Another problem this caused was very low voltages at start up which would cause problems with all sorts of equipment causing them to freeze up or worse.   The best work around in 24 volt systems was to use a dc-dc converter and run the radios / accessories at 12v.  This added another point of failure but was often the best bandaid fix where they wanted to keep the serviceability of the vehicles standard so no complexity was added to normal vehicle systems.

For 12v systems in cars and such the other option was to introduce a delayed power up of the accessories for about 30 seconds to allow voltages to stabilise post engine start.  Some of these vehicles would drop well below 10V during start up the issue here was that the voltage would cycle 8V - 11V - 8v during the couple of second start sequence and cause issues with the power up of the equipment.

Some vehicles will wake up ancillary systems when they detect the keys proximity to the vehicle so people that park their cars close to where they are moving around with keys in bags and pockets can see problems if the vehicles are not regularly driven and the batteries are getting older.  I have read about this being an issue  with some BMW models. 

I can tell you from experience with large vehicle fleets that charging systems in vehicles are not all that interested in the best charging profile for the batteries and the use of either solar or regular charging of batteries with a mains charger to make sure that the batteries regularly reach 100% SOC will increase the life of the batteries sometimes by 25%.

Another point of reference i have with battery charging in telecommunications dc systems i have is with sites that had unreliable power the batteries would last longer. Getting discharge / charge cycles as opposed to batteries that never or rarely got cycled.  Typically the batteries that where discharged to some extent would last 7 years vs 5 years for batteries that where on a float voltage consistently.  This obviously is on a curve batteries that where cycled regularly and to deep discharge had a shorter life.  We had a policy of not using automated discharge cycles to mitigate the risk of having reduced capacity if a power outage was to happen during that cycle.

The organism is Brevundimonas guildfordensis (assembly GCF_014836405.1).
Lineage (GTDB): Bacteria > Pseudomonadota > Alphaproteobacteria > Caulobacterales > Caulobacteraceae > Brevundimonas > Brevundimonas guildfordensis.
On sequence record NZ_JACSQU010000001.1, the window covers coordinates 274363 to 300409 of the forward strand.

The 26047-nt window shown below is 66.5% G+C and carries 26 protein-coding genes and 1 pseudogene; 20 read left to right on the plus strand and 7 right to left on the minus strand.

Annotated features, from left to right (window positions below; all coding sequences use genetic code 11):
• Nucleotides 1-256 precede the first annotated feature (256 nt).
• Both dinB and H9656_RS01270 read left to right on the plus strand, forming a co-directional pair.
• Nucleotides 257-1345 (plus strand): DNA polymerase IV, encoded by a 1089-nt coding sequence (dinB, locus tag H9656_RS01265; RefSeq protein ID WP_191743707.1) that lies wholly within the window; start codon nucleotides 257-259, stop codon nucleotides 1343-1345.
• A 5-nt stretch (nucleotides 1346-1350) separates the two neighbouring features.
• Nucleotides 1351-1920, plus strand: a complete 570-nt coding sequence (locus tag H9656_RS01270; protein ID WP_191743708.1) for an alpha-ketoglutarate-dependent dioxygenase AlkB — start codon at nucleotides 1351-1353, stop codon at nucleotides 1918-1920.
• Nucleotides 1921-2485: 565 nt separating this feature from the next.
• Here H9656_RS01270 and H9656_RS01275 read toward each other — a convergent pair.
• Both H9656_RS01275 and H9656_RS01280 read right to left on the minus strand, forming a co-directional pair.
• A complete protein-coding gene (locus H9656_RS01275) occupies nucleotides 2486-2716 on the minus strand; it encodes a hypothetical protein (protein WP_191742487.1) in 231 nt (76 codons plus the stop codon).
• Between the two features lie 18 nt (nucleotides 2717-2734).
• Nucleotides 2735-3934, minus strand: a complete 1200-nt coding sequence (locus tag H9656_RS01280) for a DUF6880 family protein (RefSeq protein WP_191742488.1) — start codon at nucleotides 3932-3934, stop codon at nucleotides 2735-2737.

M



 

Online tautech

  • Super Contributor
  • ***
  • Posts: 17479
  • Country: nz
  • Taupaki Technologies Ltd. NZ Siglent Distributor
    • Taupaki Technologies Ltd.

I can tell you from experience with large vehicle fleets that charging systems in vehicles are not all that interested in the best charging profile for the batteries and the use of either solar or regular charging of batteries with a mains charger to make sure that the batteries regularly reach 100% SOC will increase the life of the batteries sometimes by 25%.
This ^  :-+
Also acquired from 45+ yrs of owning and operating several classes of vehicles.
I try to do an annual freshening charge right to the max charge V of that class of battery to where you can see the drawn current drop right away to a couple hundred mA or less.
Any cheap SMPS bench PSU with voltage and current metering is perfectly suitable for this.

Quote